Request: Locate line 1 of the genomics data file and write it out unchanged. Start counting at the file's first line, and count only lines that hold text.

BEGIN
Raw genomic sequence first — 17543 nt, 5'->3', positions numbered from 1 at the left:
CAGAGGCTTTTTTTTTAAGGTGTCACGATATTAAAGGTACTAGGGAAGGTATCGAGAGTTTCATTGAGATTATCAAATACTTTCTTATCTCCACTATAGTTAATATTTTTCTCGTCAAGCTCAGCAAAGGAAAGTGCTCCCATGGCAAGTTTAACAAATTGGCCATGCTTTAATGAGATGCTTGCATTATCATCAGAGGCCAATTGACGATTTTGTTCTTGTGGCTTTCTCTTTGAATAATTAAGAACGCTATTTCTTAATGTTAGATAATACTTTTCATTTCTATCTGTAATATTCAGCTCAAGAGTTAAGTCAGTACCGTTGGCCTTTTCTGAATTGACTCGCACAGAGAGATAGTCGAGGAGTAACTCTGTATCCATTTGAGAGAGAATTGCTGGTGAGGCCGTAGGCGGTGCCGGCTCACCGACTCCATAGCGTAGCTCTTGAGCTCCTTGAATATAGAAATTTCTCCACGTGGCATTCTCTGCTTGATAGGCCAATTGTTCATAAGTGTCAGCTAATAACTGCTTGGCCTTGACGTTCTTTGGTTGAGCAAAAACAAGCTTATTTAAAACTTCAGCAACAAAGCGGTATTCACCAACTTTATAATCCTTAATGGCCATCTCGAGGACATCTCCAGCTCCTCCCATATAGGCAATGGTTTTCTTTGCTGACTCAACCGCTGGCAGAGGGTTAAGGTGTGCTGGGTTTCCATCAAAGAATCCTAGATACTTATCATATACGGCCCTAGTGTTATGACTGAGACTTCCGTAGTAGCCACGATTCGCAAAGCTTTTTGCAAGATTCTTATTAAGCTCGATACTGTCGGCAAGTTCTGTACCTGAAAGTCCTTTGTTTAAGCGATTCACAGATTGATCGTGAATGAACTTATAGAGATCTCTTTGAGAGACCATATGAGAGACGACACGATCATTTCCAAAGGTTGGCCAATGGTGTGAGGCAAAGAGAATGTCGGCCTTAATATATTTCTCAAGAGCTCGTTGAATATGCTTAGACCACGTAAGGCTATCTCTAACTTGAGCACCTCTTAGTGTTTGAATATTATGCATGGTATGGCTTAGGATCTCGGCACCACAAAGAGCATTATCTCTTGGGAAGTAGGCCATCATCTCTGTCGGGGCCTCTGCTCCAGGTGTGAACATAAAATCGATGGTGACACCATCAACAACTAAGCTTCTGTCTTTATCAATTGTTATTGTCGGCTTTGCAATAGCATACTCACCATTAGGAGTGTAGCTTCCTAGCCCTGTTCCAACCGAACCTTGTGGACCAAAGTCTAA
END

Raw genomic sequence first — 17543 nt, 5'->3', positions numbered from 1 at the left: